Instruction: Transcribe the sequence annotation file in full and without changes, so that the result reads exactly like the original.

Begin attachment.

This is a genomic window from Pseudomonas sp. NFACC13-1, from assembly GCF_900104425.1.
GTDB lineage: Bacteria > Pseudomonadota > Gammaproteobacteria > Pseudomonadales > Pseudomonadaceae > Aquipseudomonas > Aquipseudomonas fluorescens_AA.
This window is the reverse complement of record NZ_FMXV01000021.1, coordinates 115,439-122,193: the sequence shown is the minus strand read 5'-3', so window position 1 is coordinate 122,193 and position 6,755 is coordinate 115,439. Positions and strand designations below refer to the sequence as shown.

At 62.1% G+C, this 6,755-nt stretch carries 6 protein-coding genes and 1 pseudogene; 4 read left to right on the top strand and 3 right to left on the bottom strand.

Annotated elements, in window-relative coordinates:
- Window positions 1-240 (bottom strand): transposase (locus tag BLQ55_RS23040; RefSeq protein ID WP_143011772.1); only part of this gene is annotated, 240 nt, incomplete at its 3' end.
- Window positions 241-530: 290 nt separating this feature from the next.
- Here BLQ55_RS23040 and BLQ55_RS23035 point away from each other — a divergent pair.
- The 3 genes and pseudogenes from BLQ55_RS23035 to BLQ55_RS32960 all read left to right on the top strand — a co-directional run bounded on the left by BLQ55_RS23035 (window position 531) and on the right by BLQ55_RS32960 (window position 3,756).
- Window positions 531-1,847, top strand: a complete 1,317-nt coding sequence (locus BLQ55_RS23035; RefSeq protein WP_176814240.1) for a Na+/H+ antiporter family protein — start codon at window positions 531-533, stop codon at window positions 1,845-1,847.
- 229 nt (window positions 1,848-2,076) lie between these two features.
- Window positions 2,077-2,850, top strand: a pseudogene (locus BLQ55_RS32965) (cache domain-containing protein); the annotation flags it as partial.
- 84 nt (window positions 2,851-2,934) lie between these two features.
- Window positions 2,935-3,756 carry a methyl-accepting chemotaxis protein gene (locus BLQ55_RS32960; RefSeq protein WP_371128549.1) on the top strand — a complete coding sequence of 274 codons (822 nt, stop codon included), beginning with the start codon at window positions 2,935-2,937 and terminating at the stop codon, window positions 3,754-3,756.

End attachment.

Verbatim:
This is a genomic window from Pseudomonas sp. NFACC13-1, from assembly GCF_900104425.1.
GTDB lineage: Bacteria > Pseudomonadota > Gammaproteobacteria > Pseudomonadales > Pseudomonadaceae > Aquipseudomonas > Aquipseudomonas fluorescens_AA.
This window is the reverse complement of record NZ_FMXV01000021.1, coordinates 115,439-122,193: the sequence shown is the minus strand read 5'-3', so window position 1 is coordinate 122,193 and position 6,755 is coordinate 115,439. Positions and strand designations below refer to the sequence as shown.

At 62.1% G+C, this 6,755-nt stretch carries 6 protein-coding genes and 1 pseudogene; 4 read left to right on the top strand and 3 right to left on the bottom strand.

Annotated elements, in window-relative coordinates:
- Window positions 1-240 (bottom strand): transposase (locus tag BLQ55_RS23040; RefSeq protein ID WP_143011772.1); only part of this gene is annotated, 240 nt, incomplete at its 3' end.
- Window positions 241-530: 290 nt separating this feature from the next.
- Here BLQ55_RS23040 and BLQ55_RS23035 point away from each other — a divergent pair.
- The 3 genes and pseudogenes from BLQ55_RS23035 to BLQ55_RS32960 all read left to right on the top strand — a co-directional run bounded on the left by BLQ55_RS23035 (window position 531) and on the right by BLQ55_RS32960 (window position 3,756).
- Window positions 531-1,847, top strand: a complete 1,317-nt coding sequence (locus BLQ55_RS23035; RefSeq protein WP_176814240.1) for a Na+/H+ antiporter family protein — start codon at window positions 531-533, stop codon at window positions 1,845-1,847.
- 229 nt (window positions 1,848-2,076) lie between these two features.
- Window positions 2,077-2,850, top strand: a pseudogene (locus BLQ55_RS32965) (cache domain-containing protein); the annotation flags it as partial.
- 84 nt (window positions 2,851-2,934) lie between these two features.
- Window positions 2,935-3,756 carry a methyl-accepting chemotaxis protein gene (locus BLQ55_RS32960; RefSeq protein WP_371128549.1) on the top strand — a complete coding sequence of 274 codons (822 nt, stop codon included), beginning with the start codon at window positions 2,935-2,937 and terminating at the stop codon, window positions 3,754-3,756.